Benjamin D. Sommers
B. D. Sommers, Medicaid Expansion in Texas: What's at Stake? The Commonwealth Fund, April 2016.
Texas is one of nearly 20 states yet to expand its Medicaid program under the Affordable Care Act (ACA), and is home to the largest number of uninsured Americans of any state in the country. For many of the state’s 5 million uninsured, this decision has left them without an option for affordable health insurance. A comparison with other Southern states that have expanded Medicaid shows how this decision has left many low-income Texans less able to afford their medical bills, to pay for needed prescription drugs, and to obtain regular care for chronic conditions. These problems have been compounded by the state’s opposition to outreach and enrollment assistance for many Texans who are eligible for coverage under the ACA. Ongoing efforts from stakeholders and consumer groups to persuade state leaders to expand coverage have significant implications for the well-being of millions of low-income adults in Texas.
The Affordable Care Act (ACA) has led to the lowest uninsured rate in the nation’s history.1 The law’s coverage expansions—which include extending Medicaid eligibility to more low-income adults and establishing health insurance exchanges—are now entering their third year. To date, more than 30 states have elected to expand Medicaid. However, 19 states have not, including Texas, which has the highest number of people without health insurance of any state in the country.2 This issue brief examines the implications of Texas’s decision not to expand Medicaid under the Affordable Care Act.
The U.S. Census Bureau reports that just over 5 million Texans—nearly one of five residents—lacked health insurance in 2014. As originally enacted, the ACA intended to offer health insurance to low-income individuals through expanded Medicaid eligibility, but the Supreme Court’s 2012 ruling made this optional; Texas opted out. In many nonexpansion states, Medicaid remains available only to a small subset of low-income adults. In Texas, Medicaid is available only to people with disabilities who have incomes below 75 percent of the federal poverty level (under $9,000 a year for an individual); pregnant women with incomes less than 200 percent of poverty (about $23,500 a year); and parents with incomes less than 19 percent of poverty (just under $5,000 a year for a family of four).3 In contrast, in participating states, any citizen or qualifying legal immigrant with an income under 138 percent of poverty (about $33,500 for a family of four) is eligible for Medicaid coverage.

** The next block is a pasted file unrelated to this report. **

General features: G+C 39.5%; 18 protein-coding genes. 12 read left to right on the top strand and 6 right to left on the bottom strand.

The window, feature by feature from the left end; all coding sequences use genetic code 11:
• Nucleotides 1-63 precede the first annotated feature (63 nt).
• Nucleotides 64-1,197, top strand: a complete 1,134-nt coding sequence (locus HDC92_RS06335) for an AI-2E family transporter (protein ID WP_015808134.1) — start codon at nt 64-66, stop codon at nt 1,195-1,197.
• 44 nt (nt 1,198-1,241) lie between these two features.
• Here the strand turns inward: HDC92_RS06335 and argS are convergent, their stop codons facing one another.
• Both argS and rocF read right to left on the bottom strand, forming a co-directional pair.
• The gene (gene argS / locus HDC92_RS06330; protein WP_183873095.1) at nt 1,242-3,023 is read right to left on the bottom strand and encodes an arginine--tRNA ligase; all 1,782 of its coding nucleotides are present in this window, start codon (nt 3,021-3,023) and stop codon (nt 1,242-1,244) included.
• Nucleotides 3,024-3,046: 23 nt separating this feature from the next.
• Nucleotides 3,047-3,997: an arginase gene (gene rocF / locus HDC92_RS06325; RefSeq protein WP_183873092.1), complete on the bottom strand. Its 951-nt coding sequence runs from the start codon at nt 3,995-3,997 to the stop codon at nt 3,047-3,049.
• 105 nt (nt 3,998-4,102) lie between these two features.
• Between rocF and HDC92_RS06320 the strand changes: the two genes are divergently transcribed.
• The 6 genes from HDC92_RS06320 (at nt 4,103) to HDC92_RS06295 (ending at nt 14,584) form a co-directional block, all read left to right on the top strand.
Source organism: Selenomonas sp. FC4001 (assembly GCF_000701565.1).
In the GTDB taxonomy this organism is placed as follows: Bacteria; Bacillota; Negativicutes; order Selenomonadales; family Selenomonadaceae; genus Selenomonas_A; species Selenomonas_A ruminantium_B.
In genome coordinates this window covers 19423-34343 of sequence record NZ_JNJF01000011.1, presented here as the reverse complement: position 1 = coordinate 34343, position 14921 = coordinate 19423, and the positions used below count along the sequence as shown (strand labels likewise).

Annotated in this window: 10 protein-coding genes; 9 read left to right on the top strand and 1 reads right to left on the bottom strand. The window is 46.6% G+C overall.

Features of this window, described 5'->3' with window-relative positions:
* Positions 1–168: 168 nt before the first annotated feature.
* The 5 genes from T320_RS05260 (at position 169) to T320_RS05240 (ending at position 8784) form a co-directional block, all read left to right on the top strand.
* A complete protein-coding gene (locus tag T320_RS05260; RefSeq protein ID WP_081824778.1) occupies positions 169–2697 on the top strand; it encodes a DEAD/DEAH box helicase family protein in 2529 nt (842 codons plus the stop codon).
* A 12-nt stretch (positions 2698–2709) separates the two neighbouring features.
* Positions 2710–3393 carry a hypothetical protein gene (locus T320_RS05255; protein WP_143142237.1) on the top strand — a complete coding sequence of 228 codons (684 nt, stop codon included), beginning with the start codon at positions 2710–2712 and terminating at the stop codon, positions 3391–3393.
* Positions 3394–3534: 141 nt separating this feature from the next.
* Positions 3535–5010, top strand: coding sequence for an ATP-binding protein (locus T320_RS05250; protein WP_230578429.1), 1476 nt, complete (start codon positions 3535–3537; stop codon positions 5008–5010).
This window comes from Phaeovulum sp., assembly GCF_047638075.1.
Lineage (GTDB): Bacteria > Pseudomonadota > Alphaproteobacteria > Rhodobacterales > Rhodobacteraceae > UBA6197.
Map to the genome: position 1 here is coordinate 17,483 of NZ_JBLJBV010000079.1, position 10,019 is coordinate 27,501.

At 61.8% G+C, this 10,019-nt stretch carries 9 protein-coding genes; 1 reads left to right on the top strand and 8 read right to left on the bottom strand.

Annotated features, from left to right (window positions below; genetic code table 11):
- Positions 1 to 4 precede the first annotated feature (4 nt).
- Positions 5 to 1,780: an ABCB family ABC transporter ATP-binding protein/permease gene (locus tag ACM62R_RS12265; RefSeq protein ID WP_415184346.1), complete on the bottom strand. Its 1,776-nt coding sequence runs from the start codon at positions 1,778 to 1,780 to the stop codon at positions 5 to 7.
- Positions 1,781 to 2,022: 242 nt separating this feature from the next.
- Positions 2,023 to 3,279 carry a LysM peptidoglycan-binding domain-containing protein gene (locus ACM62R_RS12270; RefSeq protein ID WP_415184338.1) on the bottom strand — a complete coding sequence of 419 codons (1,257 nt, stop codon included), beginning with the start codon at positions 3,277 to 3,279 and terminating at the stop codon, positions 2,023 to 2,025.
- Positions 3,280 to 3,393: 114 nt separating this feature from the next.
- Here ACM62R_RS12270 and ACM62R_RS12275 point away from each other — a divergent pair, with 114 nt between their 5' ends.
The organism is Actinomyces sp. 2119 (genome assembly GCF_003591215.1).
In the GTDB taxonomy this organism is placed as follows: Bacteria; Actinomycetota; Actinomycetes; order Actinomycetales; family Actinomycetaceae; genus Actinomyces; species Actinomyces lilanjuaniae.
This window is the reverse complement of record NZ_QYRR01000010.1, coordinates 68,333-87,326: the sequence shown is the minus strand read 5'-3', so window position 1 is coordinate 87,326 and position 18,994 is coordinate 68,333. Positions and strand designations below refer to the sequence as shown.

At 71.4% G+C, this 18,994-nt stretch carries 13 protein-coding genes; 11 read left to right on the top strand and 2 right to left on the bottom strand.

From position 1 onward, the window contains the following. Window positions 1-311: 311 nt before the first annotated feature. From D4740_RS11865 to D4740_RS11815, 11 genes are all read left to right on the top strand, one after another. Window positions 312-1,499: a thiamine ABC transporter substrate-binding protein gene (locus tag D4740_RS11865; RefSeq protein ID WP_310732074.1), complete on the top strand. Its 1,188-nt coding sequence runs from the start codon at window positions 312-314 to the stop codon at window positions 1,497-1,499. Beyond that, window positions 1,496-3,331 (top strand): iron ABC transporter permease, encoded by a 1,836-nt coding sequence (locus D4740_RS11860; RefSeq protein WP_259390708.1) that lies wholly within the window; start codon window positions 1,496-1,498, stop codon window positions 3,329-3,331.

One way to assess Texas’s decision to maintain a highly restrictive Medicaid eligibility policy is to compare low-income adults in Texas to their counterparts in other Southern states that did expand Medicaid. In an ongoing study sponsored by The Commonwealth Fund, we surveyed roughly 1,000 low-income Texans in late 2013 and again in 2014 and 2015, as well as 1,000 low-income adults in Kentucky and Arkansas, which have both expanded Medicaid under the ACA.